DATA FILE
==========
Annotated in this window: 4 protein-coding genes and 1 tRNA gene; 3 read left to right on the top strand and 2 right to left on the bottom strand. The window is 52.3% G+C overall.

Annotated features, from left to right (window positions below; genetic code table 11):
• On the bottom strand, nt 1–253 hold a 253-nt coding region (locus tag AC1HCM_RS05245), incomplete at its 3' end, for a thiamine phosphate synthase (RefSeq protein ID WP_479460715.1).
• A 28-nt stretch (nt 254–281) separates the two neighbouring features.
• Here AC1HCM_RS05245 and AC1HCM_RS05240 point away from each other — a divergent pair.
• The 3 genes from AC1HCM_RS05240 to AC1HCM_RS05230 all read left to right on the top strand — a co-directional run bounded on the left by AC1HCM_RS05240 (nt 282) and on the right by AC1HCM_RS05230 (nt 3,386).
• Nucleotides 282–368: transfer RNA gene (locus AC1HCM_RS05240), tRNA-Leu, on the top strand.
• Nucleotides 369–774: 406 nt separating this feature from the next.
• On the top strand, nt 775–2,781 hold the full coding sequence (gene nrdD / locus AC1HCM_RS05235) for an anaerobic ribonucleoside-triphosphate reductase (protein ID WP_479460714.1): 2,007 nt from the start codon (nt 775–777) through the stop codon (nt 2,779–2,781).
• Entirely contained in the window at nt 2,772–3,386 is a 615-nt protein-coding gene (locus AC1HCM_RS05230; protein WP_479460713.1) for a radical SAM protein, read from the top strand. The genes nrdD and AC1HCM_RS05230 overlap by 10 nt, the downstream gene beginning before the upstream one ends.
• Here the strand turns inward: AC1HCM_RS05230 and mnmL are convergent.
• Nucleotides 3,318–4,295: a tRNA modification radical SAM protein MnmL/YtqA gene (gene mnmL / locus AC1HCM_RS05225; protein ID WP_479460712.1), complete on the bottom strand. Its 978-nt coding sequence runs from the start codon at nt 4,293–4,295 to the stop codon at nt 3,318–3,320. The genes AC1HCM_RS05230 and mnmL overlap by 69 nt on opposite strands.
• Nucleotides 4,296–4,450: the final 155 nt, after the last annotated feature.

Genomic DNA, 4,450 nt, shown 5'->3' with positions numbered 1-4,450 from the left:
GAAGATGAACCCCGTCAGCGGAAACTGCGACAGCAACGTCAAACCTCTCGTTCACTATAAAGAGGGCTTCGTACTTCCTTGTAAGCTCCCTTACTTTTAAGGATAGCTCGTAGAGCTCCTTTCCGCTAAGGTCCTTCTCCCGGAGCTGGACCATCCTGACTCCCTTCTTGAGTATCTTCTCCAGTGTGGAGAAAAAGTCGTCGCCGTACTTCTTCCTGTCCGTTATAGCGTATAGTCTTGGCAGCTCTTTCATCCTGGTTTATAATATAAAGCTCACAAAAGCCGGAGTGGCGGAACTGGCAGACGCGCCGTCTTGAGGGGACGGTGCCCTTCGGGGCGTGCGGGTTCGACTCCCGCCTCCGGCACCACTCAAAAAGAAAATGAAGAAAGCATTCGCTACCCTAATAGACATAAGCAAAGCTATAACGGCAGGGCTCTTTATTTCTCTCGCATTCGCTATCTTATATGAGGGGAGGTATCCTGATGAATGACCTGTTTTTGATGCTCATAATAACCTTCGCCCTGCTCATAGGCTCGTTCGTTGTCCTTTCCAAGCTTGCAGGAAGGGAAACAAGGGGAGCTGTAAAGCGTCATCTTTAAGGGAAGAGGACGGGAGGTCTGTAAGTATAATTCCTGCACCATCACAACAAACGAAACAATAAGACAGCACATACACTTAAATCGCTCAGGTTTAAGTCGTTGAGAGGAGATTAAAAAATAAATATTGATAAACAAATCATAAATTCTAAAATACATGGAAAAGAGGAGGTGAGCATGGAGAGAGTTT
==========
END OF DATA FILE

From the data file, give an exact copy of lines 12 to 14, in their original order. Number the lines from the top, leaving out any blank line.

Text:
• Nucleotides 3,318–4,295: a tRNA modification radical SAM protein MnmL/YtqA gene (gene mnmL / locus AC1HCM_RS05225; protein ID WP_479460712.1), complete on the bottom strand. Its 978-nt coding sequence runs from the start codon at nt 4,293–4,295 to the stop codon at nt 3,318–3,320. The genes AC1HCM_RS05230 and mnmL overlap by 69 nt on opposite strands.
• Nucleotides 4,296–4,450: the final 155 nt, after the last annotated feature.

Genomic DNA, 4,450 nt, shown 5'->3' with positions numbered 1-4,450 from the left: